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Banking the “Youth Bulge”: The Next Frontier in Financial Inclusion?

In the next 10 years, more than a billion children will cross the threshold into adulthood. The overwhelming majority of these newly minted adults—nearly 90 percent—will live in developing countries.

This “youth bulge” has immense potential, a new generation that will shape the future of their communities. But it also presents many challenges. How will these young people develop the skills they need to thrive? Will they be able to ensure economic security for themselves and their families?

Photo Credit: YouthSave

The global economy would need to create 5 million new jobs every month to keep up with the youth bulge. That is daunting. But, even if formal job opportunities come up short, self-employment and entrepreneurship can be promising avenues for sustainable livelihoods.

If today’s young people are to become tomorrow’s entrepreneurs, they will need much better access to financial services and much stronger financial literacy skills. That is the belief of Banking on Change, a partnership between Plan International UK, CARE International and Barclays. Over the past 3 years, they have developed a Youth Savings Group model that may prove to be a powerful tool for economic empowerment.

The model builds upon the successes of savings groups and village savings and loan associations. Through these groups, people come together regularly to save small amounts of money and make collective loans to other group members. As of August 2015, there were more than 11 million active savings group members in 73 countries.

The groups have many benefits: promoting savings, acting as a bridge to formal financial services, strengthening networks and increasing financial literacy. However, members are usually in their 30s, and the groups have struggled to reach young people.

Banking on Change has developed a practical guide to develop Youth Savings Groups and to help organizations integrate them into their work. It is built upon nine key principles:

  1. Young people have their own spaces; reach them where they are. Invest in youth-friendly, peer-based and gender-sensitive outreach.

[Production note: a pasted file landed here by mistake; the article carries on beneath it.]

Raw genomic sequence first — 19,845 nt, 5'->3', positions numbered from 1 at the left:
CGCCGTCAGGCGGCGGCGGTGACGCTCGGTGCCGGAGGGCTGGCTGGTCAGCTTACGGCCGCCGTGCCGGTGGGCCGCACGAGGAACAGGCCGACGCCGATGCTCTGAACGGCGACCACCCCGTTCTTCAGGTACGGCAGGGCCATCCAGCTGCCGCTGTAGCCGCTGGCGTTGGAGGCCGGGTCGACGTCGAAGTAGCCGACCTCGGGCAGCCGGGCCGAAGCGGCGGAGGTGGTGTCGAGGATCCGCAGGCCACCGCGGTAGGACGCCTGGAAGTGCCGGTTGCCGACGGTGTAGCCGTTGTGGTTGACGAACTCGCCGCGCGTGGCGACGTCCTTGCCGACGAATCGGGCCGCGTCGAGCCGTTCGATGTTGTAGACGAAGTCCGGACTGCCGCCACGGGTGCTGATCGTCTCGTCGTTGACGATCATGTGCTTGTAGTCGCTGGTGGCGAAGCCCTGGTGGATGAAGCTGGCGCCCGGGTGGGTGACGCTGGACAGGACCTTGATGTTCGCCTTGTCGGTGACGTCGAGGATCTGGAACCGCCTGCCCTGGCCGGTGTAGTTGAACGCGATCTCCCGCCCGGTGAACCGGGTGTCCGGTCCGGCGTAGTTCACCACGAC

2. Members may have different needs, reflecting their different backgrounds and life stages. Groups may be stronger if members are the same age or share the same goals.
  3. Groups can be as successful as village savings and loan associations, but standard practices may need to be adapted to meet young peoples’ needs. Consult regularly with group members and adjust to meet their needs.
  4. Saving and borrowing involve risk, especially for young people. Protection is essential, especially for the most vulnerable. Ensure that risk management is considered at every stage.
  5. Groups can be a strong platform to provide tailored training and support to build the skills and capacity of young people.  Include financial, life skills and enterprise training to support the creation and growth of sustainable livelihoods.
  6. Groups can strengthen members’ welfare and resilience. Encourage Youth Savings Groups to create a social fund, which can be used for things such as health emergencies and school fees. This will provide an additional buffer for the group and a safety net for members.
  7. Linking to a formal financial institution can be a logical and attractive next step. Where there is demand, link responsibly. Ensure that products and services are appropriate and that group members have the financial skills they need. (See the Linking for Change Savings Charter Principles.)
  8. Foster governance, leadership and representation at the group level and beyond. Ensure young people take a lead role in designing, implementing and managing Youth Savings Groups. Connect mature groups to wider youth-governed networks to represent young people’s voices and interests in society.
  9. Continuous learning is critical. Embed monitoring and evaluation tools in all elements of the program, and ensure that data can be disaggregated by age, gender and disability at a minimum.  Include young people in the monitoring and evaluation process.

Goal 8 of the Sustainable Development Goals has committed the development community to “promote sustained, inclusive and sustainable economic growth, full and productive employment and decent work for all.” Youth Savings Groups may prove to be a critical tool in tackling this challenge.

Banking on Change will be finalizing its model by the end of the year, but they want to hear from you! Share your thoughts in the comments section below or email bankingonchange@plan-uk.org.

Banking on Change presented this model at Making Cents International’s Global Economic Opportunities Summit. Now in its ninth year, the summit is designed to increase the impact, scale and sustainability of youth economic opportunity programming.